Dr. Robert R. Cargill is Editor of Biblical Archaeology Review (biblicalarchaeology.org)—an internationally acclaimed magazine that unearths the archaeological world of the Old and New Testaments of the Bible. Additionally, he works and teaches classics and religious studies at the University of Iowa. A Biblical studies scholar and Classicist, Dr. Cargill is also an archaeologist, author, and digital humanist. His latest book is The Cities that Built the Bible (HarperOne, 2016), and he has also authored a 3D, virtual reality reconstruction of the archaeological remains of Qumran, near to where the Dead Sea Scrolls were discovered, entitled Qumran through (Real) Time (Gorgias Press, 2009). Dr. Cargill’s work focuses on Second Temple Jewish literature and archaeology from the Persian period to the rise of early Christianity. His research includes the study of Qumran and the Dead Sea Scrolls, literary criticism of the Bible and the Pseudepigrapha, and the ancient Near East. He has hosted documentaries and television shows and appeared on ABC, CNN, Discovery, History, and Nat Geo. He is well known for his widely-read blog (robertcargill.com). Dr. Cargill also belongs to the Society of Biblical Literature, the American Schools of Oriental Research, and American Mensa.
Bible & Archaeology Fest XX, November 17 – 19, 2017
Actual Fake News: Archaeology in the Public Media
It seems almost daily we are inundated with sensational claims pertaining to archaeology and ancient history, only a handful of which actually turn out to be true. These claims aren’t just made on blogs and obscure “news” sites; many of them reach the headlines of reputable news sources. But how is one to know which ones are real and which ones are fake? In this lecture, Dr. Robert Cargill explains why different people make bogus archaeological claims, why news organizations publish them, and how to tell which ones are authentic, scholarly claims.
Bible & Archaeology Fest XIX, November 18 – 20, 2016
CNN’s Finding Jesus – Season 2: A Preview of the Issues
In the Spring of 2017, CNN will air Season 2 of its hit series Finding Jesus. Several well-known archaeologists and Biblical scholars— including many Bible and Archaeology Fest presenters—consulted on and appear in the series. In this talk, University of Iowa professor of Classics and Religious Studies, Robert Cargill, discusses his involvement in the series, and gives us a preview of the episodes on Herod the Great, Pontius Pilate, and the birthplace and childhood home of Jesus, and discusses some of the issues that will be raised in each episode.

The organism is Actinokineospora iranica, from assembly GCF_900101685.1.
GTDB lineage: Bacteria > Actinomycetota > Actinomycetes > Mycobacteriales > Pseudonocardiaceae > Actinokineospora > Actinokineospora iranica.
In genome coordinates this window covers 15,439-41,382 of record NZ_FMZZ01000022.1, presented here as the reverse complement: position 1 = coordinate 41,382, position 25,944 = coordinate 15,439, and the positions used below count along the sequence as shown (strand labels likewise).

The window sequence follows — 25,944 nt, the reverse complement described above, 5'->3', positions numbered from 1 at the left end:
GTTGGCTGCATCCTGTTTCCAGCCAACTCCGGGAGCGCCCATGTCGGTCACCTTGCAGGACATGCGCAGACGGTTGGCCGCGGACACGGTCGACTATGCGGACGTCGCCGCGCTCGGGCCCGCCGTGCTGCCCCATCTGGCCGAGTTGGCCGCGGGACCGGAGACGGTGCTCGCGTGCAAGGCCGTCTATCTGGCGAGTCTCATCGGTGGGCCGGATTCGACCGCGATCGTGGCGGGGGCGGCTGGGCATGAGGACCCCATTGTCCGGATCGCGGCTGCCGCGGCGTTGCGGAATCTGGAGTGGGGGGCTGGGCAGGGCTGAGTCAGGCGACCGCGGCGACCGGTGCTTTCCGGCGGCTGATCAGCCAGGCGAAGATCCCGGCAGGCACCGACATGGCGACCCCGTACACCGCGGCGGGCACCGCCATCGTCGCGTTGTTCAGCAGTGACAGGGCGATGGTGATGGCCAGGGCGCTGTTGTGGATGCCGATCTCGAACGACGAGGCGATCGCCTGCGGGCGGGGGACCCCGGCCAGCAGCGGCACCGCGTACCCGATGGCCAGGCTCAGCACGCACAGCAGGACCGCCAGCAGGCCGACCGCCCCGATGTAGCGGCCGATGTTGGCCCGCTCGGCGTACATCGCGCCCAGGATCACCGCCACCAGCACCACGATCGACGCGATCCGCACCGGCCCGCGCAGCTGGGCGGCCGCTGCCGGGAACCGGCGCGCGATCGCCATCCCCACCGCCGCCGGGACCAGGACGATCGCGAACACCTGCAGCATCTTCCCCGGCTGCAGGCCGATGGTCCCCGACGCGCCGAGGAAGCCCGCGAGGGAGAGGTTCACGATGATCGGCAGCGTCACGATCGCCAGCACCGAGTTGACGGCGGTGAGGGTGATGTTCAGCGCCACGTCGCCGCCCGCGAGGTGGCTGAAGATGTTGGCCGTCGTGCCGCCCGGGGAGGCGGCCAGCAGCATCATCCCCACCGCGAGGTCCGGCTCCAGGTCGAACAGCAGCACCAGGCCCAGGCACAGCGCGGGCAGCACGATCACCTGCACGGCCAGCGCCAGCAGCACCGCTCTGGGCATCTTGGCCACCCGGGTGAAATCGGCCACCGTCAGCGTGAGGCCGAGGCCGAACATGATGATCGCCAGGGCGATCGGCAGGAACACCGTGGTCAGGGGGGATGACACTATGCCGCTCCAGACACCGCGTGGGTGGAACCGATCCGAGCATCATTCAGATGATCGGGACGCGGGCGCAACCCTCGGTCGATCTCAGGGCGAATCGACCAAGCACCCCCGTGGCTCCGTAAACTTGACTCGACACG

Bible & Archaeology Fest XVII, November 21 – 23, 2014
A Deluge of Flood Stories: Flood Mythology, the Bible, and Aronofsky’s Noah
This presentation examines the origins of the biblical flood story, the character of Noah, and the legends of the Nephilim and giants passed down through Jewish literary tradition. The presentation compares these to Darren Aronofsky’s 2014 film Noah, highlighting points of congruence and departure in the film adaptation.
Bible & Archaeology Fest XVI, November 22 – 24, 2013
The Preliminary Results from the First Two Seasons at Tel Azekah
This presentation discusses the preliminary results from the first two seasons of the new excavations at Tel Azekah, located in the Elah Valley in the Shephelah, west of Jerusalem. The presentation highlights the University of Iowa’s 3D, virtual reality reconstruction of Tel Azekah, offering an overview of the region, the tel as well as the excavated areas, and examines the benefit of digitally modeling archaeological finds as they are excavated.
Bible & Archaeology Fest XIV, November 18-20, 2011
No, No You Didn’t Find That: The Importance of Scholarly Refutation in An Era of Social Media
This lecture examines several false, sensational archaeological claims related to the Bible made by amateurs and the media over the past few years and refutes them. The lecture then argues why scholars must engage in organized, public refutation of sensational Biblical archaeological claims, and how a knowledge of and presence within popular social media outlets like Facebook and blogs can help curtail the sensationalism that continues to plague the field of Biblical archaeology.